"'New Testament life can't happen within the organized church,' I concluded. 'There is too much against it!'
"Too many "barnacles" from the past still cling to the old institutional church concept.
"Too much emphasis on building and budgets. Too much money needed just to keep the machine running. Too much pastoral and lay effort spent on oiling the gears of the organization. Too much energy expended keeping touchy members happy because you can't afford to lose them.
"Too much dependence on the pastor -- and no way to change that.
"Too many comfortable pews all facing the front so no-one has to relate to anyone else. Too easy for Christians to sit-listen-leave-and-forget without anything really happening in their lives.
"Too much holding one another at arm's length. Too little real fellowship -- gut-level fellowship -- inner circle fellowship. Nothing provided in the church to make it happen at that level.
"Too many rules. Too much government. Too many man-made standards. Too many reports to fill out.
"Too little time to enjoy life. Too little time with the family. Too little time to get to know God. Too little time to pray.
"There seems to be no way for peple to get free from the notion that Christianity is activity in an organization that owns a building someplace. There is no thought of finding one's own ministry under the personal leadership of the Holy Spirit. Christians can never get that free from 'the Church'."

- Bob Girard 1970 -

Wednesday, September 14, 2005

What to Make of This?

Someone sent me a link [now defunct] to De-Institutionalized Christians. It's about reaching out to de-churched Christians, so that your own ministry could be increased. Part of the reasoning for trying to re-connect with de-churched Christians, according to this website, is:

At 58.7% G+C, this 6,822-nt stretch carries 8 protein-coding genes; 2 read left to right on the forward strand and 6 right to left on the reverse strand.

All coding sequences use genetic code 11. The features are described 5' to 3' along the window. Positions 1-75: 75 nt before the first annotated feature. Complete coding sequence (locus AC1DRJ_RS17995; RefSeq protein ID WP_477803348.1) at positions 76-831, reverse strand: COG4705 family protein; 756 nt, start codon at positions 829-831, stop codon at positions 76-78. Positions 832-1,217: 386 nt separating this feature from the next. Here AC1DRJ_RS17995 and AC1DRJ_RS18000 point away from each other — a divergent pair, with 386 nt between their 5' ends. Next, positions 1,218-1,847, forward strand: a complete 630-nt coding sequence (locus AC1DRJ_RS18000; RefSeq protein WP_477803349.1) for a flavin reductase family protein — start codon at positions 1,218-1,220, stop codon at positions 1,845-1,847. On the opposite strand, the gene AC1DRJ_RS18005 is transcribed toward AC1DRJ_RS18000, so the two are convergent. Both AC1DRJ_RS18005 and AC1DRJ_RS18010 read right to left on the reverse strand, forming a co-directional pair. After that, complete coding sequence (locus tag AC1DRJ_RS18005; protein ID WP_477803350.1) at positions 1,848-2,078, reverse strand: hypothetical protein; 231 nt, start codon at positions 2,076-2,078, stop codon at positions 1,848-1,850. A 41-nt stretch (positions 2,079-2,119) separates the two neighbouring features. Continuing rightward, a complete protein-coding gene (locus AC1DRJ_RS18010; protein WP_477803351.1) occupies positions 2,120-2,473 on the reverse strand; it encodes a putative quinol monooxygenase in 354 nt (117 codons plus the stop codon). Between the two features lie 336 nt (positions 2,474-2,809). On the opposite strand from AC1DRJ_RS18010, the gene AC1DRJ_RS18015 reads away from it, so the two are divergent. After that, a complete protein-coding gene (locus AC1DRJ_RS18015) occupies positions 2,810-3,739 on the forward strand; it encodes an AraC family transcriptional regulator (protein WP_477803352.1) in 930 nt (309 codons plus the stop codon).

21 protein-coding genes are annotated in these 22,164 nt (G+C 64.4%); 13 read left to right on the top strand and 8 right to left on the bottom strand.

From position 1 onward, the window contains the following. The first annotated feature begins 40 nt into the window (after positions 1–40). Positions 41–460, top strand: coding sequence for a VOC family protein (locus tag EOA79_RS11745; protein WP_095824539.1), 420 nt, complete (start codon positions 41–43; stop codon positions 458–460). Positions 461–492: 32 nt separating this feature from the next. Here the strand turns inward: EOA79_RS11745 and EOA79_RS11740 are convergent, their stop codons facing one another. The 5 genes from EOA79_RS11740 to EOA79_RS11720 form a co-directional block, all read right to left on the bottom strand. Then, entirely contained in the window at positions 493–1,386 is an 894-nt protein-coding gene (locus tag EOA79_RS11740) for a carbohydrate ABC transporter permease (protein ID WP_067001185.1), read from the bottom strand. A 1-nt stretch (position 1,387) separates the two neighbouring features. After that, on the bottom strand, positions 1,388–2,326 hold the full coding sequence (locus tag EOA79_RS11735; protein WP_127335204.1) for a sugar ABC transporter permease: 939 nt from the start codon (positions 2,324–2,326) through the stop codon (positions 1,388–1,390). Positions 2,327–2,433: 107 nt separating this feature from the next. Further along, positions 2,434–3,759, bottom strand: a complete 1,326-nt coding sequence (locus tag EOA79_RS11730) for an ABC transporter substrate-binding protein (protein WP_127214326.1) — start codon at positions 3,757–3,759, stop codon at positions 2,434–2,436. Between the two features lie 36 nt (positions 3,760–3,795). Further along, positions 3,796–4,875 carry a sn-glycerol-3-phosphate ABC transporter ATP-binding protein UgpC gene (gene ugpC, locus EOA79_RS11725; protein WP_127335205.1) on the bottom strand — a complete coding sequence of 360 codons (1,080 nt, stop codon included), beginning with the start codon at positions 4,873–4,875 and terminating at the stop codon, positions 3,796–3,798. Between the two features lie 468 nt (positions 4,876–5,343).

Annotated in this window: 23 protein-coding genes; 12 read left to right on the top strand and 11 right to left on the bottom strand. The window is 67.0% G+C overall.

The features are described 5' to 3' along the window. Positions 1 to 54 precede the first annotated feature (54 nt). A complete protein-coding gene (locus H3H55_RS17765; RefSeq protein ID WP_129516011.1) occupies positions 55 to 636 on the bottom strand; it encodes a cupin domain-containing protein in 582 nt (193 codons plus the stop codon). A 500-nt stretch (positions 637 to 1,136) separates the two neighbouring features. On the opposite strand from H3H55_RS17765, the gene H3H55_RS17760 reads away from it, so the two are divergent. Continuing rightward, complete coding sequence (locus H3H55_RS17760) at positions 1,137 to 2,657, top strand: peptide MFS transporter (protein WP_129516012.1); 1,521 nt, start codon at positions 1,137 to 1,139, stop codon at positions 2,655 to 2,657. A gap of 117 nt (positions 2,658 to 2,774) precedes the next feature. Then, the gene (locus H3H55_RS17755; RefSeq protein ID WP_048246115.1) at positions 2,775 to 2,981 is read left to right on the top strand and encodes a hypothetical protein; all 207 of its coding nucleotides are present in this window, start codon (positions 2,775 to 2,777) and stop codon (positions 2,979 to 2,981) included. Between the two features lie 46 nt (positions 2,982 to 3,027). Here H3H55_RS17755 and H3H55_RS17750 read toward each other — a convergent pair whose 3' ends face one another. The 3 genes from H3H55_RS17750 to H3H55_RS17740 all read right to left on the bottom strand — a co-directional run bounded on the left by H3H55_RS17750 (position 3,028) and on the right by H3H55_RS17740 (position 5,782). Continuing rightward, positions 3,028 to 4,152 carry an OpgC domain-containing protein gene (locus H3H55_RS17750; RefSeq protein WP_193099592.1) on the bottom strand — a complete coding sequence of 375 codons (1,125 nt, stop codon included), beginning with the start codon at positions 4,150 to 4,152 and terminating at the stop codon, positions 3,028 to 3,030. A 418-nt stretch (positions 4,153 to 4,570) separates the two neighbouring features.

1. "Would it make more sense to first become the kind of church that is highly effective in reaching the Dechurched?
  2. "What we can learn from the Dechurched, may be more important than what they can learn from us.
  3. "Collaboration, rather than assimilation, may be a more appropriate goal to set with regard to the Dechurched.
  4. "This collaboration, done right, could produce the most transformational impact on your ministry and your community of any program presently in place."

The discussion list has had some great discussion on "church marketing" recently, which is one of the reasons that this website -- a part of C. Peter Wagner's "New Apostolic Network" -- has me uneasy. Check this out (from the same linked page above):
"With a little openness and creativity put into it, what could an intelligent 'withreach' strategy that effectively connected with them mean to your church, and in turn, what impact it could have on your city?
"I have more ideas on this, some practical steps and strategies, and maybe even a synergistic marketing strategy that would reach them...
"I've included an additional article on the Dechurched below (brace yourself, you may not agree with them but it's important to understand the Dechurched perspective):
"Detoxing From Church, by Robby McAlpine."
And that's the second reason why I'm uneasy -- they're using something I wrote to market their ministry. Although I had to smile when they told people to "brace themselves" before reading it. :)

Tuesday, September 13, 2005

Psychotic Penguins & Apologetics

1 Peter 3:15 says, in part : "Always be prepared to give an answer to everyone who asks you to give the reason for the hope that you have."